This past weekend a panel discussion was held at the annual meeting of the OAH on whether blogging ought to be considered scholarship. I didn’t travel to the OAH this year and even if I did I likely would not have attended this particular session since I don’t work in academia and the question and broader topic is largely irrelevant to me. Still, I do interact on occasion with academics and once in a while I have to deal with their skepticism about blogging. Continue reading
On July 20, 2014 the city of Chambersburg, Pennsylvania will commemorate the 150th anniversary of the ransoming and burning of the city by Confederate forces. This is not the first time that the city has engaged in such a remembrance. It looks like a tasteful commemoration that will likely both educate and bring together the community in and around Chambersburg.
[Uploaded to YouTube on April 12, 2014]
There is a reason why white supremacists align themselves with a history that includes individuals like Nathan Bedford Forrest and symbols such as the Confederate flag. The history and legacy of Forrest and the Confederate flag have not been sabotaged or rewritten by such people. They can both be found time and time again as salient symbols for individuals and organizations that embrace racism and antisemitism.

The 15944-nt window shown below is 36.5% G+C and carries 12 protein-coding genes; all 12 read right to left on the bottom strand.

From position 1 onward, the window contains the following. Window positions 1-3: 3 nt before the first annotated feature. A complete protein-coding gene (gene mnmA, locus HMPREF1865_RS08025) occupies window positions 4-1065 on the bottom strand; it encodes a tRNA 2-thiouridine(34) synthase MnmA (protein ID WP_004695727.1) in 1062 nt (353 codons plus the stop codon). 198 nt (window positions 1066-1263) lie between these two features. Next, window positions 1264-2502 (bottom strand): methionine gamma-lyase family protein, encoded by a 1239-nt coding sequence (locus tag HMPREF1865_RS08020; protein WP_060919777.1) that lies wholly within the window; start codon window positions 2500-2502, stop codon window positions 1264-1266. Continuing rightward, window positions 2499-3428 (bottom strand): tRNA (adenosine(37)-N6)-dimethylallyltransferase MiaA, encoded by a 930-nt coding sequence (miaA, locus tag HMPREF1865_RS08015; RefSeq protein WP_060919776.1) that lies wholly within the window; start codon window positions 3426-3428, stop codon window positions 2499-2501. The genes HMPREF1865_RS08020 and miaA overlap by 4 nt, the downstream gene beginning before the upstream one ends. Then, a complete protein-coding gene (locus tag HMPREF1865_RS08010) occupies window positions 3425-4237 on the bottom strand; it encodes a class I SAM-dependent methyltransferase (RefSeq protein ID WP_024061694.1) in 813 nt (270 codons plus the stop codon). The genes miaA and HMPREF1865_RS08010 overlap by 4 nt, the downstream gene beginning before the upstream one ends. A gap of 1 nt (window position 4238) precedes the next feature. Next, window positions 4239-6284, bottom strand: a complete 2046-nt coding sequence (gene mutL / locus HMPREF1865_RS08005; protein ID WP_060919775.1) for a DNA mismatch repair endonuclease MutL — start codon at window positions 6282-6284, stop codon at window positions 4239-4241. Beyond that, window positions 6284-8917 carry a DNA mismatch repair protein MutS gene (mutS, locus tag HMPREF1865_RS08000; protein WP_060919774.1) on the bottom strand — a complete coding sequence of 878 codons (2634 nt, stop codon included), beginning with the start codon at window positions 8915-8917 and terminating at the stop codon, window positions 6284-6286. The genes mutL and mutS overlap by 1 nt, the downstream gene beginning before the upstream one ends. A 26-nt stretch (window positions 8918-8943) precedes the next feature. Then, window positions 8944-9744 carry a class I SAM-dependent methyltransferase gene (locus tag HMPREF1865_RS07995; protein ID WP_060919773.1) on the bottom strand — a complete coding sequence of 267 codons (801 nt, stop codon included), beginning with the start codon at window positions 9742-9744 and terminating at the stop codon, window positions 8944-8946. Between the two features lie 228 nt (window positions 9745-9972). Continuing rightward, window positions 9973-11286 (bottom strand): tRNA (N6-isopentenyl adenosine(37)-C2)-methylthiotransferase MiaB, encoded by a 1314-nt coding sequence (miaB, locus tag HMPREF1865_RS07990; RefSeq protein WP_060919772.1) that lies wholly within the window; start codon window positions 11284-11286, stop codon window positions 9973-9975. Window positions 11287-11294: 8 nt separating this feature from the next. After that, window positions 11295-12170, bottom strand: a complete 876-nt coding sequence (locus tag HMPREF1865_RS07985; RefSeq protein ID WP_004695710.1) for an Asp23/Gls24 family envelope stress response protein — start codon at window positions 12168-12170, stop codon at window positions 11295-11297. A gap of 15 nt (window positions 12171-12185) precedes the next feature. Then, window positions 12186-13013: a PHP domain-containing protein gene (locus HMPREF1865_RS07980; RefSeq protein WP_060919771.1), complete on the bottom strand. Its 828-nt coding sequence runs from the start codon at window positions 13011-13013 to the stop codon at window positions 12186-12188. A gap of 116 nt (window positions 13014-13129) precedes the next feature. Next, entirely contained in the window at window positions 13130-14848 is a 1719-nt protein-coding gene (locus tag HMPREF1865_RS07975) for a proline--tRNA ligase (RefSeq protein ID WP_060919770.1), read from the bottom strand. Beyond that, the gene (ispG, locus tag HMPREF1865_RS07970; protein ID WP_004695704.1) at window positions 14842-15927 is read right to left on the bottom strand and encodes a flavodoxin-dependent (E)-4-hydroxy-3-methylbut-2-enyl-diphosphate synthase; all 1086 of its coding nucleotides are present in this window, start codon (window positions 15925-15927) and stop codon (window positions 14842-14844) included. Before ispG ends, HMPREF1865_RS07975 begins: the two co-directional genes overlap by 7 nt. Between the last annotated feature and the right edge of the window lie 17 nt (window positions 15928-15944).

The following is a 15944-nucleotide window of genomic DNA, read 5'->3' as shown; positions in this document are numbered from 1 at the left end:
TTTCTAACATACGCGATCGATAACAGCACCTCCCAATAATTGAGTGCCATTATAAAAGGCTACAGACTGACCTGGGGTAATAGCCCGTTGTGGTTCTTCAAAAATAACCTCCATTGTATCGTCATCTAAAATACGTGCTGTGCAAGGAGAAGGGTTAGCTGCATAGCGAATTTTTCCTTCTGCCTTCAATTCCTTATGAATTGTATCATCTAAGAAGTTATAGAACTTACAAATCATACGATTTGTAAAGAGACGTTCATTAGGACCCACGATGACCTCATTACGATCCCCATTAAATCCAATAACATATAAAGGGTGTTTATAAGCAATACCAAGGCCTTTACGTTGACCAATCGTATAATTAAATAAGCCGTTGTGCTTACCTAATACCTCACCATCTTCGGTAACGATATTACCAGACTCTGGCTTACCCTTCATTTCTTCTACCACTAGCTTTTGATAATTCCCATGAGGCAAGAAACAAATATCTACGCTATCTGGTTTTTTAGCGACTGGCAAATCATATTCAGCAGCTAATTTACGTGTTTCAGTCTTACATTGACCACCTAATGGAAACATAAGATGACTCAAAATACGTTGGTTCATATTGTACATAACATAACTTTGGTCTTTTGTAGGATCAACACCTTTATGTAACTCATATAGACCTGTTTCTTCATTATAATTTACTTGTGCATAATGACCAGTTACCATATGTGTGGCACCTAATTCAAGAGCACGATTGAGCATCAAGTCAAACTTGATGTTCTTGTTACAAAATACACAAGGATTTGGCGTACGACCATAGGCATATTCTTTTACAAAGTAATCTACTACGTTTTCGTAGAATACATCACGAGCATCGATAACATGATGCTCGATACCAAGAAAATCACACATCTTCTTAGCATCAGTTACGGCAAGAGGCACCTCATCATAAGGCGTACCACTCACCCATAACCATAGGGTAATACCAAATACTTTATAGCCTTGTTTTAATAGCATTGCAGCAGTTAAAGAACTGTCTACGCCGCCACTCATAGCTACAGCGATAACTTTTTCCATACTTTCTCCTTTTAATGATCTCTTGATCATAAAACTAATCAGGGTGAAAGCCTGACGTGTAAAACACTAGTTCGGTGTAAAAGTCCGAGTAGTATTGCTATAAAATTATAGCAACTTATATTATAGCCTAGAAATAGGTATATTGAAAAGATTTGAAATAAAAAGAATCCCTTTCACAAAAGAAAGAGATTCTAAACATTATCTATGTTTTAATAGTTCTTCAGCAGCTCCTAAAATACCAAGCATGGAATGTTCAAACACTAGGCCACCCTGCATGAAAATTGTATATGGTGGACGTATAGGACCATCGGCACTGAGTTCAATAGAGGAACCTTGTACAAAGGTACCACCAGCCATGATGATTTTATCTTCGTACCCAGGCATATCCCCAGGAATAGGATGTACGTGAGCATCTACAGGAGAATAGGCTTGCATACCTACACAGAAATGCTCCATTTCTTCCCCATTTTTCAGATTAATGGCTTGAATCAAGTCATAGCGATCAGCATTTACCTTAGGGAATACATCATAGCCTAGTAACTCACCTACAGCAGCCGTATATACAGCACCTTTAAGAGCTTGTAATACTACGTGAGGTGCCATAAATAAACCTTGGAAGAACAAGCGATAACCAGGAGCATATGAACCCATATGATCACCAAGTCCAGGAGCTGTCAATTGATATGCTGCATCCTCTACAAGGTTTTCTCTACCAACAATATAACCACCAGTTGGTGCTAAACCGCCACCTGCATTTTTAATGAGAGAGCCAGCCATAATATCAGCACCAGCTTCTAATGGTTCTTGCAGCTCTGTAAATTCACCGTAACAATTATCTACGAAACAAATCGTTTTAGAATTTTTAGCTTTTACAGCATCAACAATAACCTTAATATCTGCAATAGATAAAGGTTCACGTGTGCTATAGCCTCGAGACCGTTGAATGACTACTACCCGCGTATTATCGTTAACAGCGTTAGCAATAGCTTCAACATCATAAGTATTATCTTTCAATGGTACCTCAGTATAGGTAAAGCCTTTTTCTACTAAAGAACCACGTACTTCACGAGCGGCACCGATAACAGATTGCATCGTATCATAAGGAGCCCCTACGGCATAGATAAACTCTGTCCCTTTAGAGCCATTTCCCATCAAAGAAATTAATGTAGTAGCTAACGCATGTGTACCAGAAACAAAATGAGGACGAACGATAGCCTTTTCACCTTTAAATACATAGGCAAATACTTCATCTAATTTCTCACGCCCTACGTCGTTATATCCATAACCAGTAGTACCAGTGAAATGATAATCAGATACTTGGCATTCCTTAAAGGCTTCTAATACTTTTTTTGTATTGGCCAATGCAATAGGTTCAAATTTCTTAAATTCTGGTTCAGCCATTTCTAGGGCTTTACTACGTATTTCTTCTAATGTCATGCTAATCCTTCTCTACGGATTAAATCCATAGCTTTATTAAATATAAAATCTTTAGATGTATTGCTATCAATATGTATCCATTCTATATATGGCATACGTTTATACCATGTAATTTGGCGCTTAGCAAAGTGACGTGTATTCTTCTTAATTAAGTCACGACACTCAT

I am not surprised to find that Glenn Miller closely identifies with both. As we all learned yesterday and this morning, Miller is the alleged killer of three people outside of Kansas City, MO at two Jewish community centers. The killings took place on the eve of Passover. It’s a story that hits close to my school community and our thoughts go out to the families. None of the victims was Jewish, but Miller’s intent is clear.
People are free to celebrate and embrace Forrest and the flag, but they have no right to demand or even expect others to follow suit. It’s a lost cause and the sooner we as a nation dispense with celebrating both in public places the better.
Today is the 150th anniversary of the Fort Pillow Massacre. Should it be remembered as a Confederate massacre of black soldiers, a moment in the long history of racial violence between black and white Americans or both?
As we get closer to April 2015 we will begin to read even more in the way of assessment of the sesquicentennial. The problem with these observations thus far, including this article by Wall Street Journal reporter Cameron McWhirter, is that they take a much too narrow approach to measuring the scope of what has taken place over the past few years and how it will likely impact how Americans will learn about the Civil War in the future. I spent 30 minutes on the phone with Mr. McWhirter, but unfortunately, nothing that I shared made it into the published version. Continue reading